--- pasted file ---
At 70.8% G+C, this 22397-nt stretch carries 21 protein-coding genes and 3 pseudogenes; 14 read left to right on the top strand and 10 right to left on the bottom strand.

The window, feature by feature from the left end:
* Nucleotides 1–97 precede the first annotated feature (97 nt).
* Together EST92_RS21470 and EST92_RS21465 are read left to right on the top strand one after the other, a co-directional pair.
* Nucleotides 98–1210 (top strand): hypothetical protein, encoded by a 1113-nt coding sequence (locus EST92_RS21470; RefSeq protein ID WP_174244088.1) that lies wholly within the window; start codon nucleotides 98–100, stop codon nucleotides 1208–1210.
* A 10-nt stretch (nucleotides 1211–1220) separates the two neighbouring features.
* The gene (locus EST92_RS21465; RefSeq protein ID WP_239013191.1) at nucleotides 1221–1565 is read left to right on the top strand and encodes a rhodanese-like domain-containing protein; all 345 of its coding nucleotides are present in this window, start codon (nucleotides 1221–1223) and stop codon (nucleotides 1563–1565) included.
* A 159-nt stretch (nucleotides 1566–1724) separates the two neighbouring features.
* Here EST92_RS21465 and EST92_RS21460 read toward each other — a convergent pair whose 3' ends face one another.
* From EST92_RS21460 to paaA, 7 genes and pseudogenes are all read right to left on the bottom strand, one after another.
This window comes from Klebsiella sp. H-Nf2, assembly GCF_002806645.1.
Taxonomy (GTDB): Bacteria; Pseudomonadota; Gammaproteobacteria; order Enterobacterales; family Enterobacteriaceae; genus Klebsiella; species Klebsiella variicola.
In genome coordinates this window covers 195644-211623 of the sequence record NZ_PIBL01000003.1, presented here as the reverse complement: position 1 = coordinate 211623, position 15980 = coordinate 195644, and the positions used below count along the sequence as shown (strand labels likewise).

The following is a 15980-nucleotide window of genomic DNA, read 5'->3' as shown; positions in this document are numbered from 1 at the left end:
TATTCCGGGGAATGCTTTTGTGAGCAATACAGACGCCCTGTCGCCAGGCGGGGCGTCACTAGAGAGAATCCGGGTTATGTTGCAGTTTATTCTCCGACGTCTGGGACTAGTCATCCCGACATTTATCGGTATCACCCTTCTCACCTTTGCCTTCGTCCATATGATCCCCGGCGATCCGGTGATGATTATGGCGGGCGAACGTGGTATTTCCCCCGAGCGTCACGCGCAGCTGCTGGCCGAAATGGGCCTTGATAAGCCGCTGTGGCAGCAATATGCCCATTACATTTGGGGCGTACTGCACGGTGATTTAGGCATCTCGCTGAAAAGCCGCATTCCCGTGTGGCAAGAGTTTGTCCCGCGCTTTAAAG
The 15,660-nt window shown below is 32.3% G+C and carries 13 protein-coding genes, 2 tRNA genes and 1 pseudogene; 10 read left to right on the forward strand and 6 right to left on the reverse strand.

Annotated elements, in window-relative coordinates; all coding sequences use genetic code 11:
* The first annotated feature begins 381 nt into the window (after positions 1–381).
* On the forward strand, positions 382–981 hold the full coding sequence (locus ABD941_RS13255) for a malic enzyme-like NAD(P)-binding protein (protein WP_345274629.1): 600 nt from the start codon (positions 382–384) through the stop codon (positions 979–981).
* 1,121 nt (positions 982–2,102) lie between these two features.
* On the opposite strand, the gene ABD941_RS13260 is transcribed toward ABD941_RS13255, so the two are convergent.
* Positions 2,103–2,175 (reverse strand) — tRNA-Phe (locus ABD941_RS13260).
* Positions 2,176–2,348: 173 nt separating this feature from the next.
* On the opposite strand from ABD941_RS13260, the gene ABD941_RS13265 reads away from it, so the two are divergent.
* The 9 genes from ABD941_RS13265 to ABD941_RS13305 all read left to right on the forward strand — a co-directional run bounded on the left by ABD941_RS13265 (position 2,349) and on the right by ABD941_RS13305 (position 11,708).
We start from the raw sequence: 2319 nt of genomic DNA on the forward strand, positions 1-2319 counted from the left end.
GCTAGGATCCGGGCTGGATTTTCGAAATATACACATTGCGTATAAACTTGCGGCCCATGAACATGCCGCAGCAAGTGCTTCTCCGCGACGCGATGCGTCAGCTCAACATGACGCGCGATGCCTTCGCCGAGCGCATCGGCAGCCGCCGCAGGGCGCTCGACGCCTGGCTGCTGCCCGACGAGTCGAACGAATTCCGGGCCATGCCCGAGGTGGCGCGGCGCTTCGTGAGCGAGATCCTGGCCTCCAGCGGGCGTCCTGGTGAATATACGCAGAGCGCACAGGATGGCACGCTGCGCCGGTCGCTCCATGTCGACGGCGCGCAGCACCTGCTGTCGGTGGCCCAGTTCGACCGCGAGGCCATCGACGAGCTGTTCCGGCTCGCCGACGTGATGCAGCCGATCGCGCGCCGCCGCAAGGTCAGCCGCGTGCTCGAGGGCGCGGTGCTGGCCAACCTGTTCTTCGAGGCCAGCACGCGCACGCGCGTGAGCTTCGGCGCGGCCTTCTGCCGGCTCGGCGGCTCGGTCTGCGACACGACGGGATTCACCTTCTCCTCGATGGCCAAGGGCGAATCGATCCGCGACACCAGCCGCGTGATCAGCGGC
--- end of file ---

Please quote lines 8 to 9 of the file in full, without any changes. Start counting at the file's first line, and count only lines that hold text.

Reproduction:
* A 159-nt stretch (nucleotides 1566–1724) separates the two neighbouring features.
* Here EST92_RS21465 and EST92_RS21460 read toward each other — a convergent pair whose 3' ends face one another.